'A death in custody is a police murder'


On the third anniversary of the death of young Aboriginal man TJ Hickey, his mother Gail told a rally of some 200 people at the site of his death in Redfern that her family was still being harassed by the cops. Hickey said police harassment of young people in Redfern must stop, or there would be more deaths like that of her son, who was impaled on a fence while being chased by police.

Aboriginal leaders from around the country came to Sydney to show their support for the campaign. Among the many who spoke at the rally were Robbie Thorpe from Melbourne, Sam Watson from Brisbane and Grace Smallwood from Townsville.

"Things are changing", Thorpe said, referring to the charging of police officer Chris Hurley for Mulrunji's death in custody on Palm Island in 2004. Thorpe stressed that the ongoing injustice was a result of Aboriginal dispossession. He also hit out at lawyers and the justice system for failing Aboriginal people.

The rally marched to the old Redfern police station where Jenny Munro addressed the crowd, reading a list of demands for a new inquiry that would include access to evidence not allowed in the initial inquiry, such as ambulance and police reports of the incident, and that would allow an independent forensic examination of TJ's bicycle.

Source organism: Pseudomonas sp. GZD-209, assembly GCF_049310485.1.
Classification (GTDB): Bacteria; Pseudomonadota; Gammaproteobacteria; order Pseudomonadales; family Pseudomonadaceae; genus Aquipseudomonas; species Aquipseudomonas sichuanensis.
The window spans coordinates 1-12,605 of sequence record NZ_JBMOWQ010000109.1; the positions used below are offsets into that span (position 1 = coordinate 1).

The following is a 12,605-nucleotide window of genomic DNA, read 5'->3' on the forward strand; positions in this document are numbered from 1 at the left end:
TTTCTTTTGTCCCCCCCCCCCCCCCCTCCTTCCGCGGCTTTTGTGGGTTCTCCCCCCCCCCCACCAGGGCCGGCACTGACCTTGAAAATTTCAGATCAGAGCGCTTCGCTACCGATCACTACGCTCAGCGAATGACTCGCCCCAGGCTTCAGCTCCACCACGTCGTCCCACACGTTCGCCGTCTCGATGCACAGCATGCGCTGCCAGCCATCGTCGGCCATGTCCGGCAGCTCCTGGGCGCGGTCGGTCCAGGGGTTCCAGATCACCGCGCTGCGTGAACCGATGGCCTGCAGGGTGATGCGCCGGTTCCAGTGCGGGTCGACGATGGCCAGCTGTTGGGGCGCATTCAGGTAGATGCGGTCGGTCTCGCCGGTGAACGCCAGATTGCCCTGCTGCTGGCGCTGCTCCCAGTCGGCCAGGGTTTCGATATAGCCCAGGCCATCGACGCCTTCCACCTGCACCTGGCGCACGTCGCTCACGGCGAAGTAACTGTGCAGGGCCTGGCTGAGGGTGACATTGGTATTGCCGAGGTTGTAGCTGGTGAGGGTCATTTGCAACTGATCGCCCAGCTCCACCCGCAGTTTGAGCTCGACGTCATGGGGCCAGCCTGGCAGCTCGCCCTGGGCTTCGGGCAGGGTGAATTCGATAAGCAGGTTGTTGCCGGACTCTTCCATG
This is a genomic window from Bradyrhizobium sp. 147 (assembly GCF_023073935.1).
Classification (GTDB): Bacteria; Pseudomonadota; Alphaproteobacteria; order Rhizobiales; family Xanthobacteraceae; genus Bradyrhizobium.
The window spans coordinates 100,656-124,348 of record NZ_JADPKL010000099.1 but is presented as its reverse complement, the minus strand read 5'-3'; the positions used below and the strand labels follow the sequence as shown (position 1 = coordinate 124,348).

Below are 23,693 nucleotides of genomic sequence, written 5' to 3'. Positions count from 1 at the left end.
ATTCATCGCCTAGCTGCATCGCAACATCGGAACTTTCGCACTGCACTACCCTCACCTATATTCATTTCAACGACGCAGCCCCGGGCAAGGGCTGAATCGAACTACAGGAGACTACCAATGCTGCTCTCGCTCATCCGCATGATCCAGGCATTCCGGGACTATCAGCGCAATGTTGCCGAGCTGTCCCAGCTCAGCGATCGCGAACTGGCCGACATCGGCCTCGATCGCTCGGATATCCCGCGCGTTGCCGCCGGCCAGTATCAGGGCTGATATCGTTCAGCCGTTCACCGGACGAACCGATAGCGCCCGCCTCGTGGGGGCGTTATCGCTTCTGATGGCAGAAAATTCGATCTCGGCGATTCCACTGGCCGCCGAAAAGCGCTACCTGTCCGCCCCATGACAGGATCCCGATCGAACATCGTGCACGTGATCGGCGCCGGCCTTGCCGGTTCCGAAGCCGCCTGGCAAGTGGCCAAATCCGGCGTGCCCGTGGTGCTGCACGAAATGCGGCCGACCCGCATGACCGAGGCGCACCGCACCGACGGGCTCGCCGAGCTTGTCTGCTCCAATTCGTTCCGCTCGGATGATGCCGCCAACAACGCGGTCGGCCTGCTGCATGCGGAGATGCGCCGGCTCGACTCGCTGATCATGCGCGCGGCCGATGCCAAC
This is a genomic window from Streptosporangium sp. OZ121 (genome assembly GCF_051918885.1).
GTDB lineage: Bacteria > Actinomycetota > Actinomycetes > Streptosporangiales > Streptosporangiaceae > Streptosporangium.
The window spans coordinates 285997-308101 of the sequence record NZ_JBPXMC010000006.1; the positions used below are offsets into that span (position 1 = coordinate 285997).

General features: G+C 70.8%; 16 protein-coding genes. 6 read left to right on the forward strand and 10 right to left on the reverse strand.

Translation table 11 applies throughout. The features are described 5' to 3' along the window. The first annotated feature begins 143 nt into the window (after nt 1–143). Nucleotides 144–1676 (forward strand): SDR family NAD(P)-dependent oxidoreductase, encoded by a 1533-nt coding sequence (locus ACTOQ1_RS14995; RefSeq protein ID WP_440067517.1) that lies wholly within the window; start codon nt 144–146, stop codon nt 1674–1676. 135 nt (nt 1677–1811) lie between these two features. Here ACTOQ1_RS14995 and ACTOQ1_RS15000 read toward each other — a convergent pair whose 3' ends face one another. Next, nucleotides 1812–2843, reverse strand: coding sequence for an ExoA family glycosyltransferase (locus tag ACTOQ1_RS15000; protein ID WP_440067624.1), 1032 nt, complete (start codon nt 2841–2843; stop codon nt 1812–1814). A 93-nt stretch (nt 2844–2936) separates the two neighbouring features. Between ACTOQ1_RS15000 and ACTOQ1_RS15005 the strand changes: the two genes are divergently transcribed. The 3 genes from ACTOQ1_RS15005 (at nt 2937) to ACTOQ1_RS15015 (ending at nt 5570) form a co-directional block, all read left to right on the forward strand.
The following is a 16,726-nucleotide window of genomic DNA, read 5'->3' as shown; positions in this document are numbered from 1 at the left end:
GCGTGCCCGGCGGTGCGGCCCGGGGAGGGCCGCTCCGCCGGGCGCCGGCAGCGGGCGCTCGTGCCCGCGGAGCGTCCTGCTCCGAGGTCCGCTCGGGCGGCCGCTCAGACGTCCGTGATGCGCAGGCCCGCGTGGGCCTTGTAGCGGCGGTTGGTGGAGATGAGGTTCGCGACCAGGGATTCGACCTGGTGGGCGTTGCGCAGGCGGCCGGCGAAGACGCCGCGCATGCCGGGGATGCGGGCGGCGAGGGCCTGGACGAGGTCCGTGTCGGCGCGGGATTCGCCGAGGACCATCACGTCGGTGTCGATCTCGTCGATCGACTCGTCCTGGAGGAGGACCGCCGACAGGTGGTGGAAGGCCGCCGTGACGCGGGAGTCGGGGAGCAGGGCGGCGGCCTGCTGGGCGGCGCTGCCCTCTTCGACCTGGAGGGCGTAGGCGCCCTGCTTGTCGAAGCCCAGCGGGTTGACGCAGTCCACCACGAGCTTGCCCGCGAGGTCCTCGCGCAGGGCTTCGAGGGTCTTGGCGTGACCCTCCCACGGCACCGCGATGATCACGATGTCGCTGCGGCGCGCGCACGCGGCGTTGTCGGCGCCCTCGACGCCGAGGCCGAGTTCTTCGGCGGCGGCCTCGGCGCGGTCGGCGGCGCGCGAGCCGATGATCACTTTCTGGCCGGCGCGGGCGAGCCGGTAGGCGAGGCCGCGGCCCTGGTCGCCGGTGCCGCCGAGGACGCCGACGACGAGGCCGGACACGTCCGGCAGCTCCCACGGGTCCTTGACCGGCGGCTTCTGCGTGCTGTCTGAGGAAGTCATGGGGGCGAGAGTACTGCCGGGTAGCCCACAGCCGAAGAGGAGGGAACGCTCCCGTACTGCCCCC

Watson, who helped spearhead the campaign for justice for Mulrunji, gave greetings from Palm Island activists, and said that the movement was not going to accept one more Aboriginal death in custody. "A death in custody is a police murder. That's what it is, and that's what it should be called."

Watson highlighted that "The only way we can achieve justice is as a community".

Ray Jackson from the Indigenous Social Justice Association, an organiser of the protest, explained that a plaque marking TJ's death, initiated by Indigenous students, had still not been put up. The police are refusing to allow it, as the plaque contains the words "died in pursuit". They still insist that TJ died in an "accident".

Jackson recounted how police had removed TJ from the fence on which he was impaled, against basic first aid procedure. Jackson also explained allegations that police replaced the back wheel of TJ's bike, which is believed to have been buckled by a pursuing police car.

Film-maker and writer John Pilger told the crowd: "Until we whites give back to black Australians their nationhood, we can never claim our own." He spoke about how Australian "values" and national pride are political distractions from the daily injustices committed against Aboriginal people, including the state of police siege faced by many communities.

Raul Bassi, who helped organise the protest and who is standing, along with Aboriginal activist Jakalene X, in the NSW upper house elections for the Socialist Alliance, summed up the mood by pledging that the campaign would continue until the police officers responsible were brought to justice. "And we won't stop until there is justice over stolen wages and justice over stolen land."

Thorpe told the crowd: "Aboriginal and non-Aboriginal people need to come together. That's what's going to tip the balance in our favour."